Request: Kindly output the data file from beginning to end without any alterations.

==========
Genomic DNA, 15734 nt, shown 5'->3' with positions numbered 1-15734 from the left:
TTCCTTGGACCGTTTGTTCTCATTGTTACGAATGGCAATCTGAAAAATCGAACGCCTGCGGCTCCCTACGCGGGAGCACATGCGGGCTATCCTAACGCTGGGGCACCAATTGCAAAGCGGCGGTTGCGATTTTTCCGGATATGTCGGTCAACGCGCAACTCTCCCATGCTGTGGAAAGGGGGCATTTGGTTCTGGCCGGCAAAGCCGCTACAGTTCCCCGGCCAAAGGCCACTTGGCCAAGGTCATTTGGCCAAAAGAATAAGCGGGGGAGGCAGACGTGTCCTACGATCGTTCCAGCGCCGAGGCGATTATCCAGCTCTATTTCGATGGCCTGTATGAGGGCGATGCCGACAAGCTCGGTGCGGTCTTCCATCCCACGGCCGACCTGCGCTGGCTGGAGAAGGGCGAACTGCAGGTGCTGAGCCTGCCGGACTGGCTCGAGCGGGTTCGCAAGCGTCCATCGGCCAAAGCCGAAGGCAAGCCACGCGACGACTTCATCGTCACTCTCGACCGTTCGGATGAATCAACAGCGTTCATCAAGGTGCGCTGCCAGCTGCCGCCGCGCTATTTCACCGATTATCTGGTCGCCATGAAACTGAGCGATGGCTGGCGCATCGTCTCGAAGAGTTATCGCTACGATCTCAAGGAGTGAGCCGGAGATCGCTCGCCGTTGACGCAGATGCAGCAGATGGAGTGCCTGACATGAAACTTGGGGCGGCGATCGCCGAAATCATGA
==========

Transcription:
Genomic DNA, 15734 nt, shown 5'->3' with positions numbered 1-15734 from the left:
TTCCTTGGACCGTTTGTTCTCATTGTTACGAATGGCAATCTGAAAAATCGAACGCCTGCGGCTCCCTACGCGGGAGCACATGCGGGCTATCCTAACGCTGGGGCACCAATTGCAAAGCGGCGGTTGCGATTTTTCCGGATATGTCGGTCAACGCGCAACTCTCCCATGCTGTGGAAAGGGGGCATTTGGTTCTGGCCGGCAAAGCCGCTACAGTTCCCCGGCCAAAGGCCACTTGGCCAAGGTCATTTGGCCAAAAGAATAAGCGGGGGAGGCAGACGTGTCCTACGATCGTTCCAGCGCCGAGGCGATTATCCAGCTCTATTTCGATGGCCTGTATGAGGGCGATGCCGACAAGCTCGGTGCGGTCTTCCATCCCACGGCCGACCTGCGCTGGCTGGAGAAGGGCGAACTGCAGGTGCTGAGCCTGCCGGACTGGCTCGAGCGGGTTCGCAAGCGTCCATCGGCCAAAGCCGAAGGCAAGCCACGCGACGACTTCATCGTCACTCTCGACCGTTCGGATGAATCAACAGCGTTCATCAAGGTGCGCTGCCAGCTGCCGCCGCGCTATTTCACCGATTATCTGGTCGCCATGAAACTGAGCGATGGCTGGCGCATCGTCTCGAAGAGTTATCGCTACGATCTCAAGGAGTGAGCCGGAGATCGCTCGCCGTTGACGCAGATGCAGCAGATGGAGTGCCTGACATGAAACTTGGGGCGGCGATCGCCGAAATCATGA